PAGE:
8 Fast Food Chains That Serve Local, Organic, Vegan Food
Fast food is going green! More and more in-and-out restaurant chains are replacing industrial-grade lettuce and factory-farmed meat with fresh fruits, vegetables, chicken and beef that are raised locally, humanely and organic wherever possible. Here are eight you might want to check out the next time you’re famished and need something wholesome, quick and affordable, too.
Sweetgreen: What’s so sweet about Sweetgreen? For starters, pretty much all their salad ingredients are locally sourced, and often organic. Their meats are hormone- and antibiotic-free. And the restaurants themselves are green from top to bottom: They use 100 percent plant-based compostable packaging and re-usaable salad blaster bowls and bags. Reclaimed and Forest Stewardship Council-certified materials go into the construction of their facilities, along with low-VOC paint and energy efficient LED and fluorescent lighting. They compost food scraps in their kitchens and have composting and recycling stations so customers can compost their packaging and recycle their bottles. Plus, Sweet Green offsets 100 percent of their power with wind energy credits. The quickly expanding chain can be found in 27 locations in and around Boston, New York, Philadelphia and Washington, D.C. Go for the salads, but don’t leave without a cup of their yummy frozen yogurt.
Veggie Grill: The gluten-free, soy-free items on the menu here are also free of meat, dairy, eggs, saturated animal fat, cholesterol, antibiotics and trans fat. Their “chickin’” and veggie-steak proteins are made from organic or non-GMO soybeans, wheat and peas. Plus, they serve super grains, a whole-grain blend of millet, buckwheat, quinoa and brown rice. Need something to drink? Try their homemade lemonade, organic teas, and locally produced craft beer and wine, all of which are free of high-fructose corn syrup. Find them in California, Oregon and Washington state.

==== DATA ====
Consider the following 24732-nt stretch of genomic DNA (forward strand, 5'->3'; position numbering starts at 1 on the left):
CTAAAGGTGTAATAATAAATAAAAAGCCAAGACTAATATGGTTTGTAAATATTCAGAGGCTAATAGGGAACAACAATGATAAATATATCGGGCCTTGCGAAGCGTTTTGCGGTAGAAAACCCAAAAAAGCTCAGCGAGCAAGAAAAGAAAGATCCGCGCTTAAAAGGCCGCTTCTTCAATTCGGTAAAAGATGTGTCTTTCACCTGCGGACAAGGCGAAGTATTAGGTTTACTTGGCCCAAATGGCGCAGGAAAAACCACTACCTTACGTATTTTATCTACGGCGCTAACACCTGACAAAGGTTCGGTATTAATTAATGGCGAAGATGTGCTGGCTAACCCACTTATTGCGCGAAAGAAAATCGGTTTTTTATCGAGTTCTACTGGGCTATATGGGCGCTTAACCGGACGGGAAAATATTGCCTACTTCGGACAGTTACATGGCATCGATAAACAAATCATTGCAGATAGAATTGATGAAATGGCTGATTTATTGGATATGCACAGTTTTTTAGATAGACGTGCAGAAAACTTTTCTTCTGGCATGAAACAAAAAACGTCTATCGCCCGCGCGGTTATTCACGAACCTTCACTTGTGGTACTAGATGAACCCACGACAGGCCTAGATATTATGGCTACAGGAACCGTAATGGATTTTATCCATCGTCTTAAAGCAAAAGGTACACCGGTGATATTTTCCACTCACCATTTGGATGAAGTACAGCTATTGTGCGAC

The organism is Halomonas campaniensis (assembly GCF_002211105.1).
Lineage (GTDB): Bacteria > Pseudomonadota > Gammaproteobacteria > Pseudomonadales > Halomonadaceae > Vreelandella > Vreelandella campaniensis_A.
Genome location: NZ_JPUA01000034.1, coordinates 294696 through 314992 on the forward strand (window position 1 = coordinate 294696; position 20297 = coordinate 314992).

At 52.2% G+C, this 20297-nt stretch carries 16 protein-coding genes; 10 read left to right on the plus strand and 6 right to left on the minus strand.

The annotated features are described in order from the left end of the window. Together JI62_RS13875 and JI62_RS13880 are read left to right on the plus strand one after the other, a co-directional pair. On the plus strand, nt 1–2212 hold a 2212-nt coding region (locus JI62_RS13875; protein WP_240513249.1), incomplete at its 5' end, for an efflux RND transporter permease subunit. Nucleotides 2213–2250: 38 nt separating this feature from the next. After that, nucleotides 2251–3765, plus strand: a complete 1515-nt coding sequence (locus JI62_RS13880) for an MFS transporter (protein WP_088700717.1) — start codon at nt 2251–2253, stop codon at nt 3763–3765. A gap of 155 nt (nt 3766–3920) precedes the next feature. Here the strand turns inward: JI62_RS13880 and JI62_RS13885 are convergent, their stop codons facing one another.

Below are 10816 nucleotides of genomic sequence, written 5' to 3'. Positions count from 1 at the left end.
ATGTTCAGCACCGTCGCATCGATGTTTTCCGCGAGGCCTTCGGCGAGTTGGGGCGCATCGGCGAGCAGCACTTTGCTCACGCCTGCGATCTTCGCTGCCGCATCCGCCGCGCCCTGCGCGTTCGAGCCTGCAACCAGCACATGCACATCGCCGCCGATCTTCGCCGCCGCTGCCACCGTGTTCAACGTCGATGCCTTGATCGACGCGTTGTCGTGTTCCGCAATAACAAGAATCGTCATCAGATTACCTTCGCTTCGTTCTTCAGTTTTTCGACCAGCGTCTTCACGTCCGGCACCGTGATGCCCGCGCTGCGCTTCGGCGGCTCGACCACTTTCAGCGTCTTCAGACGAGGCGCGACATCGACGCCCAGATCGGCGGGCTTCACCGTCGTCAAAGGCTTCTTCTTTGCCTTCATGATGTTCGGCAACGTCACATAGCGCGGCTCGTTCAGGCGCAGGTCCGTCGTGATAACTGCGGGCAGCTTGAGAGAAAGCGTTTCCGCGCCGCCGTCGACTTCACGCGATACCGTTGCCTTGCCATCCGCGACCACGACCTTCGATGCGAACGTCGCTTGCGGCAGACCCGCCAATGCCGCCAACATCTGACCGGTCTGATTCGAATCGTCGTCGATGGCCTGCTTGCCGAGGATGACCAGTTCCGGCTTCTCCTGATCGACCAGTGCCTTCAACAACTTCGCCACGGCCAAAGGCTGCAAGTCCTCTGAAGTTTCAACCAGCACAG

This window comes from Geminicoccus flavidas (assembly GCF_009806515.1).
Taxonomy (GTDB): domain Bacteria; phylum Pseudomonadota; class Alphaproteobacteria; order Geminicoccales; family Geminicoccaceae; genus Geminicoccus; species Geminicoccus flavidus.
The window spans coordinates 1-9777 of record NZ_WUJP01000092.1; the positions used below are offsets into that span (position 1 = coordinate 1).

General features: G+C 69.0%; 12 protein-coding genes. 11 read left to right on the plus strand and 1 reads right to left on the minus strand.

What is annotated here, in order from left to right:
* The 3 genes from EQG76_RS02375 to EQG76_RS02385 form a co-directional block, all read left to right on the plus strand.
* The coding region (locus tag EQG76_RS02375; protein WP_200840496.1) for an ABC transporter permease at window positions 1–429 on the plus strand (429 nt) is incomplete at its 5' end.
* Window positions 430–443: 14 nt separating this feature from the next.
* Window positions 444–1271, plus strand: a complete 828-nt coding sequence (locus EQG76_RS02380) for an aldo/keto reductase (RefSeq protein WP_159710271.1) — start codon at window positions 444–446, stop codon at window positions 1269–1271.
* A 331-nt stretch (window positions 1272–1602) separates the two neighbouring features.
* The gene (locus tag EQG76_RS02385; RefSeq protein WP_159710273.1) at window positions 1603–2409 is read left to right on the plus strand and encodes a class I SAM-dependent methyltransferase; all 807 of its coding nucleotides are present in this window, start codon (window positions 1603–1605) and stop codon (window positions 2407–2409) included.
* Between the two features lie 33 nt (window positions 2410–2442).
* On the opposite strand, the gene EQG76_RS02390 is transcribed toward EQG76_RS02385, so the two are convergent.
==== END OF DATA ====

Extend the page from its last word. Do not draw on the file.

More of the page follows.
Lyfe Kitchen: This chain strives to “be a place that reflects your values towards health, community and sustainability.” It serves “organic whenever possible.” There’s a big emphasis on locally raised fruits and vegetables. If you’re looking for breakfast, try a morning tofu wrap, or steel cut oats with dried cranberries and toasted almonds. For lunch, savor the vegan unfried buffalo “chick’n” (NOT!) strips and a vegan antipasto, or the quinoa crunch bowl, made from quinoa tabbouleh, fresh crunchy vegetables and fireman’s hot sauce. For now, you can eat at Lyfe Kitchen in California, Nevada, Colorado, Texas and Chicago.
Dig Inn: A chain in New York City, Dig Inn sources local, seasonal ingredients for items like their “Natural Hero” sandwich, made from house-made spicy beef and chicken meatballs with grass-fed cheddar, fresh parsley and whole grain Dijon mustard. Cluk’N'Kale is naturally-raised roasted teriyaki chicken served with sweet potatoes and kale and apple salad with ginger dressing.